It's not mine! Leave it, Anne! Don't! You'll tear it! I'm not Anne Catherick! I'm not her! - Anne, you stop this! - I'm not Anne! - I won't have it, do you hear me? - Take it away from me! - You must behave! - Take it away! - There are worse places than this, Anne! You should be grateful! If you don't stop this fussing, do you know where they'll take you? Where no-one can hear you.
"I'm in sad distress and anxiety, "and I may come to your house tomorrow night and ask for a bed.
" Is this the letter you received from Laura Fairlie? Yes.
"I write in such fear of my life that I can fix my mind on nothing.
" She never arrived.
Do you know why Mrs Catherick was so indifferent to her daughter? She was more fond of gold rings than a child's affection.
And do you know why her father left? - Catherick? - Mm-hm.
He caught her, his wife .
with someone else.
And then he understood, and he didn't want to bring up a Someone else's child.
Did you know this man? I knew who he was.
It's wicked what they done.
What did they do? They put Anne into the asylum.
Her mother and him.
Glyde? - Sir Percival Glyde? - As God is my witness, they'll be punished for what they did.
If you'll excuse me.
Mr Hartright, I have important news.
The motivation's clear.
From the outset, Glyde was pursuing Laura for funds.
So they got rid if Anne and killed Laura for her fortune.
It's not enough.
And if they litigate against you, you will fall at the first hurdle.
Anne Catherick is the key.
It's her we need to find.
She could tell us Glyde's secret.
Without that, we've nothing.
Anne could be anywhere.
Percival and Fosco, they've probably already found her.
They probably had her in hiding somewhere.
Where would they have hid her? Where would be the safest place to lock her up and hide her? Anne Catherick escaped from a private asylum, that's what you said.
- Near London? - Yes.
Yes, yes, near London.
We'll go to all of them.
Have you enquired at other institutions? Yes, yes, we've tried all five within reach of London.
You're our last hope.
Then you must realise I cannot give out names? Only to the family and there are no Halcombes here.
I'll not ask you to give out names.
We're looking for a woman under the name of Catherick.
Those are the rules.
Good day to you.
We're very concerned about her.
And her first name? Anne.
She's here.
And certified.
- May we see her? - No.
- Can we convey a written message to her? - No.
What is this, an asylum or a prison?! Even if you were a relative, it would not be possible for you to communicate with Anne Catherick.
She escaped last year, and was returned to us five months ago.
She is hysterical and under restraint.
She's been taken to a wing where she can do herself no harm to herself.
Where is she? Catherick is in solitary confinement.
Wait here for me.
Come on.
Come on.
That's it.
Eat! Anne! She looks so like Laura.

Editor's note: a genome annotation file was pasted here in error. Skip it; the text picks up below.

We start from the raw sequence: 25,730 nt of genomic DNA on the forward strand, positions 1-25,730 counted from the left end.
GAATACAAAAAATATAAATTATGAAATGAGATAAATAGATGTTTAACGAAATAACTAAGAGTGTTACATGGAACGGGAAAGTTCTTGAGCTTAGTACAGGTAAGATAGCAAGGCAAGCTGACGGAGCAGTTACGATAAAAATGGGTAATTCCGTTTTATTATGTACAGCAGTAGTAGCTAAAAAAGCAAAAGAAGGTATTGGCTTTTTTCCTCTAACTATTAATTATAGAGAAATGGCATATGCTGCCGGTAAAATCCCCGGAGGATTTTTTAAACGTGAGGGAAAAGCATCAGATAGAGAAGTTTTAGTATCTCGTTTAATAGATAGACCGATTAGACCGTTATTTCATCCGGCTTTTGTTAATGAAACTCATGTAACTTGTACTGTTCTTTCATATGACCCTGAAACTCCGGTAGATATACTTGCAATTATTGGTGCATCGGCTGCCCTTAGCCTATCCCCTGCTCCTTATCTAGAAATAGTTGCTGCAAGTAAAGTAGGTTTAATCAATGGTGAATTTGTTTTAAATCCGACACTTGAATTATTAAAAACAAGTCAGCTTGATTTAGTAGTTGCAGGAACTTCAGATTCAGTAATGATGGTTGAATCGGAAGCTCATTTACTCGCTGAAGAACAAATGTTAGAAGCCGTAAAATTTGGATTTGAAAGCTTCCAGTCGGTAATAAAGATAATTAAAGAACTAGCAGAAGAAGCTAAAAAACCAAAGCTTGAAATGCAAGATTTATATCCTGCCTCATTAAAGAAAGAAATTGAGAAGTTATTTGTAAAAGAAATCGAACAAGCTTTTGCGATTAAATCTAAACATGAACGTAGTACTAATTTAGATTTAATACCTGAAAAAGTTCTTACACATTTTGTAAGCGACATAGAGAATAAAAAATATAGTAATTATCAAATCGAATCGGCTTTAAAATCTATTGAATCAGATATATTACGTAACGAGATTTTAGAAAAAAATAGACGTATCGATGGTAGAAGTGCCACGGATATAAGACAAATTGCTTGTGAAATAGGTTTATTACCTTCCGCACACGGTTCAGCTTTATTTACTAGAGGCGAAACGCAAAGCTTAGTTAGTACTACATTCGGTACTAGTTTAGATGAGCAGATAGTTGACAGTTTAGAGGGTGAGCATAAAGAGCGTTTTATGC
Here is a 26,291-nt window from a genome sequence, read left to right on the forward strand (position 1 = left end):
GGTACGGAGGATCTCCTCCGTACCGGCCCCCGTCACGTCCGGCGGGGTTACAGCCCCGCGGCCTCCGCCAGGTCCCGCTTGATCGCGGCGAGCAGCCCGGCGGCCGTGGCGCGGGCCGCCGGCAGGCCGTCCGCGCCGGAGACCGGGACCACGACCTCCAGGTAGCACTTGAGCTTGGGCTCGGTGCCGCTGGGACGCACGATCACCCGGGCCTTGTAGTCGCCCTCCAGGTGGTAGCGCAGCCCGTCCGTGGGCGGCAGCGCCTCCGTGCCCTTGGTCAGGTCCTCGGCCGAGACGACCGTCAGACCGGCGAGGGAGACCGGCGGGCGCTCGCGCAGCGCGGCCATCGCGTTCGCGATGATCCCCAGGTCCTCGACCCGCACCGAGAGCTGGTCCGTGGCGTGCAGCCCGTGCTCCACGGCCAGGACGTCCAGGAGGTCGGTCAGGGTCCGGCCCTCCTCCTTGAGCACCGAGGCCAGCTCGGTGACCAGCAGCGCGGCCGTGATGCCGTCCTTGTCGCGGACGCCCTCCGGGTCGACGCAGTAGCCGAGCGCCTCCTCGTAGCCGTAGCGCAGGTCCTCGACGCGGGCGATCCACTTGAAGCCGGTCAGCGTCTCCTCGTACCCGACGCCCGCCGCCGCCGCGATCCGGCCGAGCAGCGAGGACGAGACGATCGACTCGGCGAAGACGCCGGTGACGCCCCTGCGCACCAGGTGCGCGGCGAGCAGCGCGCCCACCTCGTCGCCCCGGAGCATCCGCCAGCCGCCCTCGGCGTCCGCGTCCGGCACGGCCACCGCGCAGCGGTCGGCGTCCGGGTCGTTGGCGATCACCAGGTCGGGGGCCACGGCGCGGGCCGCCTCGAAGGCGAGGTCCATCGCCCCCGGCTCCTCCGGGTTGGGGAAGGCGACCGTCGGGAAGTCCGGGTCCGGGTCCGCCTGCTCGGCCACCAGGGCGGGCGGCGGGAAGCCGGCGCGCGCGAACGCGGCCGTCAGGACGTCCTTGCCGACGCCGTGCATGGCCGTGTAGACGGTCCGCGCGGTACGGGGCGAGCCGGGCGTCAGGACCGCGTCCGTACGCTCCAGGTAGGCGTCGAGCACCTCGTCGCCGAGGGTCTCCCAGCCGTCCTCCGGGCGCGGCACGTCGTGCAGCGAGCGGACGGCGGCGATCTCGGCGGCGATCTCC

It is Laura.
Laura! Marian? Marian! Laura! Laura! Marian! Mr Nash, I've travelled from Manchester.
I have nothing to say to you, sir.
Let me speak to you.
Just five minutes of your time.
No, sir.
You have wreaked enough damage.
I'm the child.
You will not acknowledge your own flesh and blood? Put these on.
Come on, hurry! Laura.
- Hurry, then.
- Yes, I should have brought the others through.
- I think there's enough.
- Yes.
- Thank you.
- That way.
Follow me.
This way, down here.
No, Laura! Laura, we have to keep going.
- No - We have to leave.
If we don't keep going, they'll find us! I'm not meant to be here.
Walter's waiting for you! Walter, come on! Laura! Don't stare at me.
Take your sister's arm.
Follow me.
Oh, God.
Awful state of affairs.
Count Fosco warned me beforehand how to receive her, if she escaped again.
I do not understand you.
Show her the letter, Louis.
And don't shuffle.
This is your niece, Laura.
That mute is Anne Catherick.
Read! You can not believe a word Count Fosco said.
He's a lying, treacherous man, who wrongly put her into the asylum in the first place! That woman believes she is Lady Glyde, does she not? She is Lady Glyde! I'm not Anne, it's not me.
It's an insult and an outrage to have brought her into my house at all.
Look at her.
Look at her! Laura.
Laura, Laura, say something to your uncle.
Say anything! I'm not Anne Catherick.
I'm not her! Just tell him you're Lady Glyde.
I do not recognise the woman you have brought into my room.
I see nothing in her face and manner to make me doubt for a moment that my niece lies buried in Limmeridge churchyard.
Louis, you recognise her! You know that this is Laura! Say that it's Laura! Tell him it is Laura! I shall call on the law to protect me if she's not removed.
I am not dead.
I am not buried.
Shall I alert the asylum to the whereabouts of this mad woman? No.
Come, Laura.
They can't just disappear.
There's three of them, for God's sake! We need a doctor.
Bringing a doctor here could lead the Count and Glyde straight to us.
It doesn't worry you that my wife has escaped? Are you afraid of Sir Percival? Do I look as if I am? Tell me.
Be done with it.
I will not be done with it! You know nothing.
I know there is more between you and Sir Percival.
Get out! Arghh! One, two, three! I have nothing to offer you, but my heart and my hand.
Cast your eyes over the crowd.
Is there a countryman of yours here? I've risked the worst for your sake.
I will never, ever bargain with you.
Take my hand!